Building Level no. 2: The Tech Stack

For the last nine months, I’ve been building a prototype of Level.

The reason is two-fold: I needed an environment in which to play with product ideas swirling around in my head, and I wanted to gain experience with some new technologies.

I’ve long been a proponent of choosing “boring” technologies, especially when starting a new project that already has inherent risk. However, that doesn’t mean you should never learn new languages and frameworks, especially if the new stack appears to fit the problem space better.

Building the prototype was a way for me to gain confidence in my technology choices. Although it is not a perfect implementation of the product, it’s a close enough approximation to get a feel for where pieces of the stack shine and where things get a little hairy.

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Building Level no. 1: Idea Validation

Over the past two weeks, I’ve had 21 conversations with people who are fed up with interruptive chat tools.

One sentiment, in particular, has been unanimous: everyone has expressed a willingness and desire to be involved in the process of solving this problem. In that spirit, this post is the first of many where I’ll share details about the process of building Level.

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The War on Developer Productivity (And How I Intend to Win It)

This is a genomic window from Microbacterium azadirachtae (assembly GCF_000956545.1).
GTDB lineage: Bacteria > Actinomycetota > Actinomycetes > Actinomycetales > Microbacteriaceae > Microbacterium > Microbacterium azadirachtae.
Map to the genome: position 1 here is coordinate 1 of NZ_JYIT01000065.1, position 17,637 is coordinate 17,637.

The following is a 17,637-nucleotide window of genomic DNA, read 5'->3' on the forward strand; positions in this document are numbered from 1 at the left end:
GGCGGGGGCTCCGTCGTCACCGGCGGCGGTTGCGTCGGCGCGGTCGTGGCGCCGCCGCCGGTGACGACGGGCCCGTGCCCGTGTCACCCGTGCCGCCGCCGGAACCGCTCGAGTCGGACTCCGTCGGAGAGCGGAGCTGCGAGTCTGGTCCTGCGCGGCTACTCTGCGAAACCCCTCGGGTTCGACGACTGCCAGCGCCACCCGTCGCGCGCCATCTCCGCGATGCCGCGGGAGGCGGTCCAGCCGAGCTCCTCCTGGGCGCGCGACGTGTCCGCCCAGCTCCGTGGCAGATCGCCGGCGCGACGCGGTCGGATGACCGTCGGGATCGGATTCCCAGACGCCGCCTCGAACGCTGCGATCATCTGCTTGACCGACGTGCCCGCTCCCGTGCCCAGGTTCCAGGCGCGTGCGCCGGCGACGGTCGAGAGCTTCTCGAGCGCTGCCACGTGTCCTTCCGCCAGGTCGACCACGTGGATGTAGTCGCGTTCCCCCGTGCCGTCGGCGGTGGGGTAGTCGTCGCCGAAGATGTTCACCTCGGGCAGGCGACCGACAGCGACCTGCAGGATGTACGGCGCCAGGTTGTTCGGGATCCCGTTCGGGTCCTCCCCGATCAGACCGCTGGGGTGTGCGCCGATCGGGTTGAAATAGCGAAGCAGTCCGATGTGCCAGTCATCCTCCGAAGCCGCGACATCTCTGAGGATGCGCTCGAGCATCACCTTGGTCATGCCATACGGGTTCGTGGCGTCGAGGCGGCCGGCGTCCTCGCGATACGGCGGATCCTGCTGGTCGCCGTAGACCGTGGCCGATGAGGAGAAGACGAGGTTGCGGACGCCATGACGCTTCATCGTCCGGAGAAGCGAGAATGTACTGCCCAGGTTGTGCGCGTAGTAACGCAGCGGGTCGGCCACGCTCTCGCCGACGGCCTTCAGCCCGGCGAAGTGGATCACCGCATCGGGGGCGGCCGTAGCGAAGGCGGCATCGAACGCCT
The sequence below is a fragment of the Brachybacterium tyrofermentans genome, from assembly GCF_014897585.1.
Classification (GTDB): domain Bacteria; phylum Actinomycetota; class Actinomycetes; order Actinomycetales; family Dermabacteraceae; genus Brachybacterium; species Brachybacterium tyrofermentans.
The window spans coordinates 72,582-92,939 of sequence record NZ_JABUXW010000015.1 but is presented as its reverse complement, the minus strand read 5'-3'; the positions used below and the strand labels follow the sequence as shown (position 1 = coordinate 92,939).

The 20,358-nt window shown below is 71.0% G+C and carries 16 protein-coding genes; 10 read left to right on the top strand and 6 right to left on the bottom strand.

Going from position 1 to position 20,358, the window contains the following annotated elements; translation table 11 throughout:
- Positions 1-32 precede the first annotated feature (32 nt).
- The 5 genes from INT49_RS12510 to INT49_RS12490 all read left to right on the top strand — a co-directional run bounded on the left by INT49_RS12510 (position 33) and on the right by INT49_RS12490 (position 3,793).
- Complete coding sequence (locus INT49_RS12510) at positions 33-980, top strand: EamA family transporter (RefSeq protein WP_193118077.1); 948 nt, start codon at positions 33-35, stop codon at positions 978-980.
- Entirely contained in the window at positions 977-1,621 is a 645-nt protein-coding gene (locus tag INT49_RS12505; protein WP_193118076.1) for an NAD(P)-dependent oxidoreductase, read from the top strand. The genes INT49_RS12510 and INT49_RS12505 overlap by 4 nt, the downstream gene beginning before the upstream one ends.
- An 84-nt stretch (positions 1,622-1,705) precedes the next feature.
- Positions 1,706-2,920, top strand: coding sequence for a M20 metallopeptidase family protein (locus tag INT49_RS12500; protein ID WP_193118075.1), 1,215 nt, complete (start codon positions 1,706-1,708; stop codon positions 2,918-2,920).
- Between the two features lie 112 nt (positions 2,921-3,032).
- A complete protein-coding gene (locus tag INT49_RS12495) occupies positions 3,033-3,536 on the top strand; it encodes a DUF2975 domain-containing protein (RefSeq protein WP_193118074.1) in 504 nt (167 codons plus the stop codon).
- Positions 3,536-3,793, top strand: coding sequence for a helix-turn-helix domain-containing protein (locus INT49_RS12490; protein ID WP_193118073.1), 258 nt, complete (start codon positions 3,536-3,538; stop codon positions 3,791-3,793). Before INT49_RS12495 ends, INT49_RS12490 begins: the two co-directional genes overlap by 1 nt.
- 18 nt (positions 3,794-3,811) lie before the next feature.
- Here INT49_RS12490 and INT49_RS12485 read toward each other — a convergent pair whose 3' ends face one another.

Do you remember the first time you used Slack at work?

I vividly recall the impact it had on our mostly-distributed startup crew. For the first time ever I felt connected to my remote colleagues as if we were in the same building.

“Now we’re cooking with gas,” I told myself.

Anytime I had to ask my co-founder a question, he was just a quick DM or @-mention away — the digital analog to a tap on the shoulder. This proved to be much faster than firing off an email and waiting for a reply.

I realize this is not news to you now, but five years ago it was pretty ground-breaking.

Slack felt like the much-needed grease in the gears of our budding startup. It brought visibility to conversations that would have otherwise been trapped in an email silo. It lowered the barrier of formality that plagues email correspondence. It increased the velocity of communication.

Simply put, it ended the need to wait.

In the beginning, this seemed like an indelible leap ahead. Fast forward five years, and I’m convinced it has become the single greatest threat to developer productivity in the modern workplace.

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Transactions in Phoenix

I recently set out to implement user registration for a project I’m working on in Elixir/Phoenix. It wasn’t long before I encountered a challenge that I have stumbled upon with every other ORM library: accepting a collection of form inputs and saving it across multiple (related) records in the database.

There’s more than one way to tackle the problem (with varying degrees of elegance), but I discovered that Ecto lends itself particularly well to solving this problem once you are familiar with tools available.